I have 11 years teaching in an inner city college and I can honestly say that 90% of the kids on EMA use it for fags, computer games, cinema tickets and other items that have SFA to do with their education. For the other 10% of actually poor students, the £30 a week is barely enough to live off. Its totally unfair that kids living without their parents and who can't even afford furniture struggle on £30 a week, while they watch their class mates splash their EMA around like Monopoly money. Its distribution is totally unfair and it must be reformed.

    However, it was never designed to be fair. EMA was just a Labour statisic scam designed to keep young people of the unemployment figures and in education, whether or not it's actually whats best for them. I deal with a deluge of students who come to college fo rnothing but their EMA, and then drop of the course a few months later when assignment deadlines start to approach. Each of these kids takes the place off someone who actually wants to study just so they can make a quick buck. Whats worse is that some parents now believe EMA is a right and its the governments responsibilty to make sure that their kids have enough money for the latest PS3 game.

    I was teaching in colleges before EMA was available and it has had no impact on enrolment at all. It has not brought more people into education, it's just attracted lost of those who are motivated by a free £30 a week and have no interest in commiting to education.

    £30 per week x 36 academic weeks + £300 bonus (for turning up on time) = £1380.
    It's not nearly enough money for those it was intended to help and its way too much money for those who don't need it.

    Ps. Are we the only country in the world that has to pay people to stay in education?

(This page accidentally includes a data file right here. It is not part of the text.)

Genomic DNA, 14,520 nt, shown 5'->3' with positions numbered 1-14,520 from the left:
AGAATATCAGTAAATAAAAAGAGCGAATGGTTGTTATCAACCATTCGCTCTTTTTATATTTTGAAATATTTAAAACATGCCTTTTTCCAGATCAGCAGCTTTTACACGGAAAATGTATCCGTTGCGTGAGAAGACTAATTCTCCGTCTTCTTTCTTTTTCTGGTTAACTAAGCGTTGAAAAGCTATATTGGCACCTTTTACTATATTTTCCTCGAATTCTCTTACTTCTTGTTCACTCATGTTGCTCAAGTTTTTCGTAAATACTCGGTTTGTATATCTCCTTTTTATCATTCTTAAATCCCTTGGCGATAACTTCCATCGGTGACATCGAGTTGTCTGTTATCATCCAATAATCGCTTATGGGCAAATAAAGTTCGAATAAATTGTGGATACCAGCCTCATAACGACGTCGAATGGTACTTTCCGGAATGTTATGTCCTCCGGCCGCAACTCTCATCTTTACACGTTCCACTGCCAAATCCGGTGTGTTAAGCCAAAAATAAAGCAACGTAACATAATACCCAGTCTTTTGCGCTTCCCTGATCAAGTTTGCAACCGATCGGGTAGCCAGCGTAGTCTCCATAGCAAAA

Unsuitable or offensive? Report this comment

    23 October, 2010


  • I'm 16 and have just started college, I get the full £30 ema and I have to say it is completely unfair that its being scrapped. Everyone can see how bad the economy is now and how do the government expect people to live up to their dreams if they can't afford the expensives needed to acheive it? Basically they say they're looking out for the poorer people but it's quite obvious they couldn't care less, they don't even know what we want/need and well they're clearly thick in some way. How about we take away their payments and see how they cope...

    Unsuitable or offensive? Report this comment

    23 October, 2010


  • A 2008 NUS survey suggested that of those receiving the full £30, 65% could not continue in education without it, that’s over 316,000 young people continuing in education because of the EMA.
    Most of the arguments for staying in education post 16 are about long term benefits which a lot of young people from the most deprived backgrounds find really hard to evaluate and take into account. The EMA works as a taster which builds their understanding of the value of education. The effects of scrapping the EMA could be really worrying- and the biggest effect will be on the 487,587 most deprived young people who receive the full £30.

    I'm not sure I quite understand Pacifica's comments on this- it's not a case of the rich kids going off and splashing it on whatever they want- the rich kids don't receive EMA! If some poorer kids "waste" it on cinema tickets etc then they're just doing what plenty of adults chose to do with their hard earned cash- that's their choice and is part of this being a reasonably liberal policy. What matters is that they see that they are able to see that education brings rewards and they can define what form those rewards take for themselves. You'll see in my blog about this topic that it's quite true that in theory we should all see the value of education in and of itself, but this policy is there to counteract the years of deprivation and educational dis-illusionment that has meant that in plenty of families this is not the case. We are not working with a blank, idealised slate.

    Loic Menzies
    Twitter: @LKMco

    Unsuitable or offensive? Report this comment

    28 October, 2010